Sharon Van Etten, Are We There: Every song on singer/songwriter Sharon Van Etten’s fourth album is quietly devastating, but nothing on Are We There (or any other album this year) will wreck you quite like breakup burn-note “Your Love Is Killing Me.” “Break my legs so I won’t walk to you,” she sings, “Cut my tongue so I can’t talk to you.” Full of hard truths and swaggering grit, it’s the most powerful thing she’s put out yet.

Bitchin Bajas, Bitchin Bajas: “Bitchin Bajas” might sound like the name of a band that features a Hacky Sack player instead of a drummer and Matthew McConaughey on naked bongos, but what we have here is something even more chill: chiming, celestial ambient music carefully crafted by a couple of dudes from Chicago. One of those records that slows times and quells nerves. Put it on when you need to zone out and watch the ceiling transform into your own private cosmos.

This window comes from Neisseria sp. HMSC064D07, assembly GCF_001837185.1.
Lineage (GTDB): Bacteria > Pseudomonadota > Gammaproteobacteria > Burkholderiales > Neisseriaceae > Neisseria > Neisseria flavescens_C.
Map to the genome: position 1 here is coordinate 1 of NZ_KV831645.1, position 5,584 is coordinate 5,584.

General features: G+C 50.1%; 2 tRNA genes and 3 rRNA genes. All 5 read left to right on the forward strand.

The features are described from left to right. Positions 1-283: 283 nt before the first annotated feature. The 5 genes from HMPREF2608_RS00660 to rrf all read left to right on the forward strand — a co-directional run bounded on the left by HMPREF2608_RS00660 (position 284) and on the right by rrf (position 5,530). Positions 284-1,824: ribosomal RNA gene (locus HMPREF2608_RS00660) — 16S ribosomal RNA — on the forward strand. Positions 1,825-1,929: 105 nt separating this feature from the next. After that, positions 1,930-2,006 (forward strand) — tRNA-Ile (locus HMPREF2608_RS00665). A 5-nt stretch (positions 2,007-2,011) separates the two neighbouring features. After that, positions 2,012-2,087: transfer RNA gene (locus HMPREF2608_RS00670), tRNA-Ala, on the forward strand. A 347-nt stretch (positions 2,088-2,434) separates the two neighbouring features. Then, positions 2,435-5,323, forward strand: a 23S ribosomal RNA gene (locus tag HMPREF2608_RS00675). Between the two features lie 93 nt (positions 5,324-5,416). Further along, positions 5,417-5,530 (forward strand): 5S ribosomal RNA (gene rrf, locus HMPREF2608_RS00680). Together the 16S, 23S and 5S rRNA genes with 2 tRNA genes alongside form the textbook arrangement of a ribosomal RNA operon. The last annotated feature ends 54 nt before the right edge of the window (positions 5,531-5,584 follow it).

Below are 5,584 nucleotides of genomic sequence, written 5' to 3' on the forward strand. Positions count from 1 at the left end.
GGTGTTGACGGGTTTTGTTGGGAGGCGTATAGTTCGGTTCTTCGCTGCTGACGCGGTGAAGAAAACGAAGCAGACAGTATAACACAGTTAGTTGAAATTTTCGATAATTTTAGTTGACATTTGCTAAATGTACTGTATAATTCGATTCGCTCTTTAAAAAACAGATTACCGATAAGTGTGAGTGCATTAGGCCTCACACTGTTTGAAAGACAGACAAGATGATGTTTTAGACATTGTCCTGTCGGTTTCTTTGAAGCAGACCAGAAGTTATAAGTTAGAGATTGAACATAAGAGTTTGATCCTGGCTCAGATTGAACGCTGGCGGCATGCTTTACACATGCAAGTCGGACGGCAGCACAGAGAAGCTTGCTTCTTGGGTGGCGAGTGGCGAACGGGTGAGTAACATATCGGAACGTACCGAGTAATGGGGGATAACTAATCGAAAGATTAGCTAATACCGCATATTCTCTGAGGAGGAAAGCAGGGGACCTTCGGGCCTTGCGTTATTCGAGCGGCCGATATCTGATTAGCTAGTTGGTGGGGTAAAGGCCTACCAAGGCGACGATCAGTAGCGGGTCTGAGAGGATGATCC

Lykke Li, I Never Learn: Swedish sad-pop singer Lykke Li (who recently parachuted into half a billion iTunes libraries, thanks to her cameo on U2’s Songs of Innocence) triumphs over her demons with these songs of heartbreak, loneliness, and redemption. Lushly melancholy and cavernously huge, I Never Learn sort of sounds like Nico trying to remake the Cure’s Disintegration. Mascara tears guaranteed.